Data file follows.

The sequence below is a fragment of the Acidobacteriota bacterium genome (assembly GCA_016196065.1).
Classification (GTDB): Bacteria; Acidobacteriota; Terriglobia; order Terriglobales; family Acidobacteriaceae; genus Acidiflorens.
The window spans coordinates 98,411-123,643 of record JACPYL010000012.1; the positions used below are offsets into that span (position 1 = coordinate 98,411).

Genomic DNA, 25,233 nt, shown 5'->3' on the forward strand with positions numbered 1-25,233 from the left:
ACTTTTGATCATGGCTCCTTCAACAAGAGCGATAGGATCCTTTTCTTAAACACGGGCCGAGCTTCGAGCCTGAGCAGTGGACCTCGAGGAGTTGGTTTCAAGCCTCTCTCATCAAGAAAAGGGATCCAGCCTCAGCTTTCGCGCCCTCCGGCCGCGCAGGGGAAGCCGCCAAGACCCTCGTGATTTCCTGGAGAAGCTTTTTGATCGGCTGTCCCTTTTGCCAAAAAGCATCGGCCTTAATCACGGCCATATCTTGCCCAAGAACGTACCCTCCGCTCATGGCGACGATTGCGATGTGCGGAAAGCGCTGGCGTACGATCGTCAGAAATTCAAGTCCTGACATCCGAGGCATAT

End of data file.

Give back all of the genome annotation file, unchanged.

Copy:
The sequence below is a fragment of the Acidobacteriota bacterium genome (assembly GCA_016196065.1).
Classification (GTDB): Bacteria; Acidobacteriota; Terriglobia; order Terriglobales; family Acidobacteriaceae; genus Acidiflorens.
The window spans coordinates 98,411-123,643 of record JACPYL010000012.1; the positions used below are offsets into that span (position 1 = coordinate 98,411).

Genomic DNA, 25,233 nt, shown 5'->3' on the forward strand with positions numbered 1-25,233 from the left:
ACTTTTGATCATGGCTCCTTCAACAAGAGCGATAGGATCCTTTTCTTAAACACGGGCCGAGCTTCGAGCCTGAGCAGTGGACCTCGAGGAGTTGGTTTCAAGCCTCTCTCATCAAGAAAAGGGATCCAGCCTCAGCTTTCGCGCCCTCCGGCCGCGCAGGGGAAGCCGCCAAGACCCTCGTGATTTCCTGGAGAAGCTTTTTGATCGGCTGTCCCTTTTGCCAAAAAGCATCGGCCTTAATCACGGCCATATCTTGCCCAAGAACGTACCCTCCGCTCATGGCGACGATTGCGATGTGCGGAAAGCGCTGGCGTACGATCGTCAGAAATTCAAGTCCTGACATCCGAGGCATAT